If there is one thing consistent among conservatives in Canada, it is the way they choose their leaders. There were seven candidates for leader in the latest round in Alberta. And once again, the conservatives got the worst possible result from six rounds of preferential voting.
There is a little solace for Jason Kenney in this. He, at least, got 51 per cent support from the conservatives in Alberta. Danielle Smith was the choice of losers.
You have to admit that in the last federal conservative run-off, Pierre Poilievre brought in his own crazies and won on the first ballot. Frankly, Poilievre is hardly worth the price of membership in the conservative party. The other problem is that few of those temporary members will stick long with a party that is mired in dogma dedicated to a losing past.
But the problem in Alberta is preferential voting. Preferential voting is based on the voters, instead of marking an “X” beside their choice, they put the number “1.” They are then asked to number the other candidates so as to indicate their preference.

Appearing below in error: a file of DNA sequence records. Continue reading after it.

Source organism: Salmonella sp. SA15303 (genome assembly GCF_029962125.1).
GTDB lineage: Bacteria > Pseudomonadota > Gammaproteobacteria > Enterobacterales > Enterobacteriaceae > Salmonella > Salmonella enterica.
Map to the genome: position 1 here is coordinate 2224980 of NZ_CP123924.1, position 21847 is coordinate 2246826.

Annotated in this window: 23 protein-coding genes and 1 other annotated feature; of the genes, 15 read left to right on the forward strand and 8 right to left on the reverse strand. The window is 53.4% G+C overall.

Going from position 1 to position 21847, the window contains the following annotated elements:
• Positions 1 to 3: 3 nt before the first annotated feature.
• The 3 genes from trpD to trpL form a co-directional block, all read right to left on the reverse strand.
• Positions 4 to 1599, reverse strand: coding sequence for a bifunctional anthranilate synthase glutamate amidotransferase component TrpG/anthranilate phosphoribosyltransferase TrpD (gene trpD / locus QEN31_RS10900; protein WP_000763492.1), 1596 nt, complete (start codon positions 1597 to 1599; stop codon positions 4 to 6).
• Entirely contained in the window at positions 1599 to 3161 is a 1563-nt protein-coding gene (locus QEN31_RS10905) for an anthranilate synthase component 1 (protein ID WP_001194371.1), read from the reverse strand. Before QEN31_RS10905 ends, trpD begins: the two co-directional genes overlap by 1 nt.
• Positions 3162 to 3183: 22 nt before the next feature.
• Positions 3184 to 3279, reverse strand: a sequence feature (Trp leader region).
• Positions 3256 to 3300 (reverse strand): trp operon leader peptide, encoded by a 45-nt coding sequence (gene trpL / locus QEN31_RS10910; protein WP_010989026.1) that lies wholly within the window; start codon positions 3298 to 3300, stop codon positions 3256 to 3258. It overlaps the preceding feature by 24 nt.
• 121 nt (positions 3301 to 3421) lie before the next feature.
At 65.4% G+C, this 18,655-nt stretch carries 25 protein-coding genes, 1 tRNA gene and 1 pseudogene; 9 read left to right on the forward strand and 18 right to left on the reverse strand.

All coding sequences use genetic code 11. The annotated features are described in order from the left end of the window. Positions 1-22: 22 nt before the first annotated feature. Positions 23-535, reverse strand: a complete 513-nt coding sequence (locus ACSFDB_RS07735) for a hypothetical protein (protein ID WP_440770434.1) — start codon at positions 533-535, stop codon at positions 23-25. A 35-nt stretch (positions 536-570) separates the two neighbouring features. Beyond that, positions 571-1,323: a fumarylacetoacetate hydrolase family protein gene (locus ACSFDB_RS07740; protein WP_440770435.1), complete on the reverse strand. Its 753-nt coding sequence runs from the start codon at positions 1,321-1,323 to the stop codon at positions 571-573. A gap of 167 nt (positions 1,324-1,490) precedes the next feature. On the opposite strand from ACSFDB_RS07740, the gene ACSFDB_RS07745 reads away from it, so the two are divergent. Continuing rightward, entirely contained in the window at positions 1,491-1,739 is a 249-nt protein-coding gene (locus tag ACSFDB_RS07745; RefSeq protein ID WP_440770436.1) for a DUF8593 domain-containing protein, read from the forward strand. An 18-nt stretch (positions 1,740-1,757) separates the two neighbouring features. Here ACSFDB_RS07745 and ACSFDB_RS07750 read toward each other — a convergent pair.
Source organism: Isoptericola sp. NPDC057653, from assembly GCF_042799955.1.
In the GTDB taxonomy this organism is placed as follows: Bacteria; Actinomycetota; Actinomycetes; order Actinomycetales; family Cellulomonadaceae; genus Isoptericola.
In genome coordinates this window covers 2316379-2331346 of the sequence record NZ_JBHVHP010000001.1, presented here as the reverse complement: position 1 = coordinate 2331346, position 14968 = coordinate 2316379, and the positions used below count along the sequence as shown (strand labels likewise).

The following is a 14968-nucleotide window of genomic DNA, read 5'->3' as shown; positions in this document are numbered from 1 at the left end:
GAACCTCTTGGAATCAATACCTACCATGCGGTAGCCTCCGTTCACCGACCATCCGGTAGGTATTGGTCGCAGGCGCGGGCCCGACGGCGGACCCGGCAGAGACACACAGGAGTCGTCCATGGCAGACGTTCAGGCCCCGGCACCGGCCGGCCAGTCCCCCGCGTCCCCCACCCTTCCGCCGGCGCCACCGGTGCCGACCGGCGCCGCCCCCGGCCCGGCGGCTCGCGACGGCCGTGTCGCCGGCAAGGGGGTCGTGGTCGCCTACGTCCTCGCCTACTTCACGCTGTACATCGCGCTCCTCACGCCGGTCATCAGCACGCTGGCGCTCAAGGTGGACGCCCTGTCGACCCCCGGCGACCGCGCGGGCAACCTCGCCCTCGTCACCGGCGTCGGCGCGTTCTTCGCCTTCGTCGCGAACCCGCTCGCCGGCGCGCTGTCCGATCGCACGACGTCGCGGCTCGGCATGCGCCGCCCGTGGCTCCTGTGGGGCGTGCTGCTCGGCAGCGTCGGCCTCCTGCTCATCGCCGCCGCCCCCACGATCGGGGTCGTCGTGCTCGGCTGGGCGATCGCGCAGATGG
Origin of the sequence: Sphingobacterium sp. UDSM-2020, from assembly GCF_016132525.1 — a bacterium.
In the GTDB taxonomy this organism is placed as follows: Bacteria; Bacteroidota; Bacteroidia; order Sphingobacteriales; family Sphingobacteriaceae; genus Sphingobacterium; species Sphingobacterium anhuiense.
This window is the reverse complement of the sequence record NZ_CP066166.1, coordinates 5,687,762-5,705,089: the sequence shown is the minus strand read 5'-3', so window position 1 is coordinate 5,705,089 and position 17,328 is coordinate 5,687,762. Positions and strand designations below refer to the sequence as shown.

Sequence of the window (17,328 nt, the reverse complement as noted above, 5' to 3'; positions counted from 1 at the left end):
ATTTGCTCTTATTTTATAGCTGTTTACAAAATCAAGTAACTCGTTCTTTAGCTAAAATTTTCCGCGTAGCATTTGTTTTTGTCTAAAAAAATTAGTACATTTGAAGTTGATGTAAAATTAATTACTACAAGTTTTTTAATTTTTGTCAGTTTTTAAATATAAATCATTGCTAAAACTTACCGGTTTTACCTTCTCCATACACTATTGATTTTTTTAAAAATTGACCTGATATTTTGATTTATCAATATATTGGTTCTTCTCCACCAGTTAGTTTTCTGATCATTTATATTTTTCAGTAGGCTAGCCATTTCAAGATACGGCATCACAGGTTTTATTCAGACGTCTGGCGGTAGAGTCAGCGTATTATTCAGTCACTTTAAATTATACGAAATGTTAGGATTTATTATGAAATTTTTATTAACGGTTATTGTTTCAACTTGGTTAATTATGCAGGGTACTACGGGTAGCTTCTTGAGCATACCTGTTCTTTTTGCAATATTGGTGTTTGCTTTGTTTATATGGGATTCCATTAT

What is wrong with preferential voting is the backward objective of artificially giving approval to a candidate who was not the first choice of the voter. When a candidate comes last on the first ballot, their name is taken out of the list of eligible candidates. What, in effect, happens is that the second choice of the removed candidate’s ballots are then counted in a second round and a new winner is chosen. Again, if the winner does not have 50 per cent or more of the vote, the second loser’s vote is distributed to the remaining candidates. This process continues until a candidate has 50 per cent or more of the votes. In effect, it can be the voters who chose the losers, who ultimately choose the winner.
What concerns me the most in the Alberta vote was that the winner was not selected until the sixth round of voting. It means that the final votes that put Ms. Smith over the top were the number 6 votes of a field of seven candidates. If I were voting in preferential contest between seven candidates, I would leave the number 6 and 7 slot for the candidates I wanted the least to win.
Between Ms. Smith’s screwball ideas of Alberta’s importance in Confederation and her plans to assert that importance, I wish my friends in Alberta lots of luck.
Copyright 2022 © Peter Lowry
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